Neil Thompson: “BioWare Strives To Better What Has Gone Before”
When racing game specialist Bizarre Creations was due to close in early 2011, art director Neil Thompson found himself facing something of a dilemma.
A stalwart of the UK games industry since the late ’80s, with decades of experience at developers including Psygnosis/Sony Liverpool, Curly Monsters and Bizarre, he was left disconsolate when he began looking for work in his home nation – and rapidly discovered there were few options open to him.
“Initially I had no thoughts of leaving the country,” he explains, “but it became increasingly clear that companies weren’t looking for guys with my skillset and experience.
“I’m passionate about the UK games industry and wanted to see it return to the levels of success we’d enjoyed during the nineties and early 2000’s, but that process of looking around and really seeing nothing that would move my career forward was very depressing.”
Fortunately for Thompson, he did have some big options open to him if he was willing to look overseas. BioWare’s senior creative director Alistair McNally happens to be an old friend from the Psygnosis era, and before long Thompson found himself flying out to Canada to meet with the action-RPG kingpins.
“We’d talked off and on for a couple of years about opportunities within BioWare,” he says. “Initially I was happy at Sony, I was married with a young family and it didn’t seem the right time. But with so few options in the UK and now being divorced I felt it was the right time for a big change.
“I was immediately impressed with the guys that I met,” he recalls. “Their passion, professionalism and knowledge not only of games but other artistic fields. Above all, they made me feel that my experience was a desirable quality and something that they wanted going forward.”
It was enough for Thompson to up-sticks and relocate to North America, where he has been hard at work as BioWare’s Director of Art and Animation for more than a year now. He admits that the personal transition has sometimes been tough (“being away from my children, who live in the UK, never gets easier”), but from a professional standpoint he has nothing but good things to say about his new role.
Indeed, when asked about the overall atmosphere and philosophy at BioWare, Thompson speaks with real enthusiasm and passion on the subject.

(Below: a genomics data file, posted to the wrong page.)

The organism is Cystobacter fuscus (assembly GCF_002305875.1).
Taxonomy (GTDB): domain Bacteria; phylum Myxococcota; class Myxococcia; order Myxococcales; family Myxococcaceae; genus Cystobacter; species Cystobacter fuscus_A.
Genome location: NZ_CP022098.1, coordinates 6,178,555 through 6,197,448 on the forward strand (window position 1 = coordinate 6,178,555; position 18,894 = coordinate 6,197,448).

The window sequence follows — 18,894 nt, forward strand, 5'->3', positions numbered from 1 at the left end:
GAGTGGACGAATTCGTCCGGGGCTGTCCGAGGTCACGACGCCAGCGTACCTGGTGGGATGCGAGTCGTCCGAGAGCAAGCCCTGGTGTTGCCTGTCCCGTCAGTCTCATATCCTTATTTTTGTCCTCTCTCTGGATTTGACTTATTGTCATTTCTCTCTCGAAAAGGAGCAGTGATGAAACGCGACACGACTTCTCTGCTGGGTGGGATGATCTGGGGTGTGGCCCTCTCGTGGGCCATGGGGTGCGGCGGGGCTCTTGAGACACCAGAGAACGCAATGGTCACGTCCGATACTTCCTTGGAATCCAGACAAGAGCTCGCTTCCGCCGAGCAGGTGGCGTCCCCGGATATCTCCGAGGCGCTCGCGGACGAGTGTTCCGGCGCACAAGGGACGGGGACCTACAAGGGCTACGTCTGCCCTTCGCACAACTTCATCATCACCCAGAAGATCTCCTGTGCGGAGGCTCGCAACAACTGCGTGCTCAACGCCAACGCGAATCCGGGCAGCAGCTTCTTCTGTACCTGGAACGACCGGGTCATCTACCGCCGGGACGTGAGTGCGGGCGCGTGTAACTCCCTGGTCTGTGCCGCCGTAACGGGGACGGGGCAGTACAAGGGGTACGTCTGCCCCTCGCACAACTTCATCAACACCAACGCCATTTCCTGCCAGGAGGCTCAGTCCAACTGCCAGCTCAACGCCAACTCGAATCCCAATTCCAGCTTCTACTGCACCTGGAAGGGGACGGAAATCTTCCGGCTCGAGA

“Despite the great success that the studio has had, there is a wonderful attitude to continue to strive to better what has gone before,” he says. “There is no suggestion of resting on the laurels of past projects: every new development is begun with the idea that this will be the defining BioWare game.
“At past development studios you will always find individuals with this drive and desire, but sometimes not all within an organisation share the same goals or have the same passion for furthering the concept of games as a valid artistic medium.
“I think that everyone in the games industry wants to work on the biggest IPs with the most talented and creative people. I’ve been extremely lucky to have worked with some truly talented and inspirational developers during my career; coming to BioWare is a continuation of that process. The ethic within the studio here in Edmonton is to provide a creatively motivating environment within which people can express their art – the art of making games – and it’s something I find hugely exciting and refreshing.”
Now in overall charge of art and animation for the Mass Effect and Dragon Age titles, Thompson concedes that taking on the role for such major franchises was “massively daunting”, but he’s got big plans for what he’d like to achieve with both series going forward.
“The dream of many game developers is to create something that is both beautiful and emotionally engaging: something of cultural relevance that will transcend its genre or even medium,” he replies. “That’s what I would like to achieve.”
Thompson is speaking to FMV following his recent appearance at Bradford Animation Festival in his native UK, where he delivered a talk about his work at BioWare and also briefly unveiled the first public screenshot from Dragon Age 3.